The day after Obscenity opened at La Fresh Art Gallery in Madrid, someone smashed the front window of the gallery and tossed in an explosive device.
The bomb failed to go off and no one was injured, but the threat of violence over his religious-themed photography show unsettled Toronto artist Bruce LaBruce enough that he decided to talk about the meaning behind his art, something he rarely does.
“I don’t think an artist should necessarily have to go about justifying his work, but because of the controversy I’ve been kind of pontificating about it,” says LaBruce, on the phone from his Berlin apartment.
Obscenity, which opened Feb 17, is a collection of 50 pictures, which, using religious iconography and symbols, explores themes such as censorship, sexual repression and pop culture. One image depicts a priest wearing red high-heels, lifting up his robe to reveal his junk. Another shows a bare-breasted nun with communion wafers covering her eyes and nipples. Most of the other photos wouldn’t look out of place on billboards or in fashion magazines. LaBruce, whose works have explored gay sexuality using everything from skinhead punks to zombie porn, says the controversy surrounding Obscenity has been surprising.
“For me the works are totally toned down,” he says. “Normally my work is much more pornographic.”
That apparently wasn’t enough to placate his critics. The show has attracted protests from Catholic and conservative groups across Spain, including supporters of former dictator Francisco Franco.
The Francisco Franco Foundation, whose website says it works to “spread knowledge of the figure of Francisco Franco in its human, political and military dimensions, as well as the achievements and projects carried out by his regime,” issued a press release prior to the show’s opening calling LaBruce’s work “a virulent and morbid attack on the Catholic religion.”
On Feb 24, the Eucharistic Ministry, a Catholic group, hosted a demonstration “in defence of our Christian roots and the Catholic faith.” About 50 protesters waved placards and played Christian rock music outside La Fresh.
Spanish conservative group Make Yourself Heard called the project a “blasphemous provocation.”
The models who posed for LaBruce, who include well-known actors and musicians, have faced backlash for their participation. Mario Vaquerizo was allegedly fired from his hosting duties at Catholic church-managed radio station Cadena COPE after he posed with his wife, Spanish singer and gay icon Alaska, in an erotic reinterpretation of the famous Michelangelo sculpture Pieta, in which the Virgin Mary holds the body of Christ.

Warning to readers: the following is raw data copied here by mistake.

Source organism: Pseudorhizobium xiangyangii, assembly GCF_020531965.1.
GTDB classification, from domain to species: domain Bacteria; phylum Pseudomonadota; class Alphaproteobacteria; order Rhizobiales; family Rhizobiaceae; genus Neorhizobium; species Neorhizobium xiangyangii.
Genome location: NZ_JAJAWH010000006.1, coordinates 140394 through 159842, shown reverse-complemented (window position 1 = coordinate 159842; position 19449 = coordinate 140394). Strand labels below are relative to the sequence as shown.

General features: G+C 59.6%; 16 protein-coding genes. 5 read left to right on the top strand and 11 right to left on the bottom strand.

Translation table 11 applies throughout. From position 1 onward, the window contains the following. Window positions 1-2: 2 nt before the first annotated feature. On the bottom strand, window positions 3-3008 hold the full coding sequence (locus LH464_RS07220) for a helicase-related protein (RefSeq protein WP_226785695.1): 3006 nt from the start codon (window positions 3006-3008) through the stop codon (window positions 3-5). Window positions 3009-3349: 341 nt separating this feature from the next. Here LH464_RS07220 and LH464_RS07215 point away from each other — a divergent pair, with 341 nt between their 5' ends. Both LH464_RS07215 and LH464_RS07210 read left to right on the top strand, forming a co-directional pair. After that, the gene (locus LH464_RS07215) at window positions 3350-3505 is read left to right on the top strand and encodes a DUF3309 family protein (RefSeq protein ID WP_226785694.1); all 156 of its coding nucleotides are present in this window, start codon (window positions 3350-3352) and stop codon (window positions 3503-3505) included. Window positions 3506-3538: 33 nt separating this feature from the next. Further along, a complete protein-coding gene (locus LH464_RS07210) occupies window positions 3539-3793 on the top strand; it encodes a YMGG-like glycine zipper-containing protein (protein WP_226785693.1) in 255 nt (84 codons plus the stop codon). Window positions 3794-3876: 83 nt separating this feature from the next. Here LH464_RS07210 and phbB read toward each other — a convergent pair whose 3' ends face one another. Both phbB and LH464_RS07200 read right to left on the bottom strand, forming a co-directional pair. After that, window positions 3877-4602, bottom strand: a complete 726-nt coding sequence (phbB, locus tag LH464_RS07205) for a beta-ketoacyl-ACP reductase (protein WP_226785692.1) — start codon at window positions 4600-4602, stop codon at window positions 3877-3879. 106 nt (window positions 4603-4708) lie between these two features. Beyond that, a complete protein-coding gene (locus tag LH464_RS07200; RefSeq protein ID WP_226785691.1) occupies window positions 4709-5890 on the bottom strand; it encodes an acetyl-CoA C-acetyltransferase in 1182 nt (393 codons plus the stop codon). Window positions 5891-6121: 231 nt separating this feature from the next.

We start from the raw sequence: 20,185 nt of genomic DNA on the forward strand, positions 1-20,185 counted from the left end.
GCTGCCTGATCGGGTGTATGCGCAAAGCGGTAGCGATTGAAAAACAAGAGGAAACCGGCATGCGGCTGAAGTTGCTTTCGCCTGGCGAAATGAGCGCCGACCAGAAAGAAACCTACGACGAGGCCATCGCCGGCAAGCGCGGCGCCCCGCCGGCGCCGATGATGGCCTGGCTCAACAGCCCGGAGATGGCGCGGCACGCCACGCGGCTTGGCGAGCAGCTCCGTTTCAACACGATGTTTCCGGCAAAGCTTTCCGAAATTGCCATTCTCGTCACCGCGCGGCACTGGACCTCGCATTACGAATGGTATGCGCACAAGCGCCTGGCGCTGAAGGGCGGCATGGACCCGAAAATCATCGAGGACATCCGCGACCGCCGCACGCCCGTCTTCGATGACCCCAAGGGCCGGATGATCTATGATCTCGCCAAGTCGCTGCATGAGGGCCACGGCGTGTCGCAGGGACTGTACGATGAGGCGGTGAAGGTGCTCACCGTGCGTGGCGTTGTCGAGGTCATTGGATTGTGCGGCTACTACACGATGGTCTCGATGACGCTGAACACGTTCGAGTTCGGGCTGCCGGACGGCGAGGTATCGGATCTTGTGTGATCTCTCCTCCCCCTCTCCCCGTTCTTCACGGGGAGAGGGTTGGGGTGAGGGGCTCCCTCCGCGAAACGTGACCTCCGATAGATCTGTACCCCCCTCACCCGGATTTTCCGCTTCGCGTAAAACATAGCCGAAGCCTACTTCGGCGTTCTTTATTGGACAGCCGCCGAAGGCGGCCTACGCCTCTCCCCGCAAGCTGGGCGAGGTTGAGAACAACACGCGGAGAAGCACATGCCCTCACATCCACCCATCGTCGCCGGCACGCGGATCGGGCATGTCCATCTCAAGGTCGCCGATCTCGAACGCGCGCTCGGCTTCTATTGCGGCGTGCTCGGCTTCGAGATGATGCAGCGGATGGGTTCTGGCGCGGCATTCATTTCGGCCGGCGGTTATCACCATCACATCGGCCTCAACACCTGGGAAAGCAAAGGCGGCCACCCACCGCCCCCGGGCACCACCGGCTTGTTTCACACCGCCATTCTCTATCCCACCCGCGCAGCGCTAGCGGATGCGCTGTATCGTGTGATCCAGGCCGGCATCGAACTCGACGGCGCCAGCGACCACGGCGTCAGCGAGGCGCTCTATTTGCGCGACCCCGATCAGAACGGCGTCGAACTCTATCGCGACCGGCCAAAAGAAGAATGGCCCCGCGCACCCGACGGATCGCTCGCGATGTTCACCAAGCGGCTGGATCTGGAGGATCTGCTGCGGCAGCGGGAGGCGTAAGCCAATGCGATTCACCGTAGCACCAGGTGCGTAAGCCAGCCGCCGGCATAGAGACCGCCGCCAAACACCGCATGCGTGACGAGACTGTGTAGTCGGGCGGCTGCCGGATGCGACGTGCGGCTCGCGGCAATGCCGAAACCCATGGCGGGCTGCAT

Alaska’s father was exiled by the Franco regime during the Spanish Civil War. The singer herself was part of La Movida, a progressive artistic movement that flourished in Spain following Franco’s death in 1975.
The legacy of the Franco dictatorship and its relationship with Catholicism continues to be a source of division in Spain — the church in Spain sided with Franco against the Communist-aligned Republicans in the Spanish Civil War — but LaBruce says he doesn’t believe Franco supporters represent mainstream Catholic opinion.
“There are large segments of the Catholic Church that are mortified that the Franco Foundation is acting as its mouthpiece,” he says.
He also argues that his work has many layers of meaning and isn’t meant to be “offensive or sacrilegious.”
“I’m not strictly against religion,” LaBruce says. “I think organized religions in general, especially the big ones, can be repressive at times, but I respect people’s right to express their spirituality in any way they see fit. However, I was born into Christianity and I have the right to make work that . . . raises issues around religious iconography and modern worship.”
The boundary-pushing native of Toronto says Obscenity has Canadian roots. LaBruce says he chose the name after Canadian border agents confiscated a number of his photographic negatives last year, citing Canadian laws against importing obscene materials.
The exhibit will be on display until the end of March at La Fresh. LaBruce says he has no plans to showcase the artwork anywhere else after that.
“Taking it to another Catholic country could be dangerous, now that everybody knows about it,” he says.
Below is a video interview Xtra did with Bruce LaBruce when his film LA Zombie came out.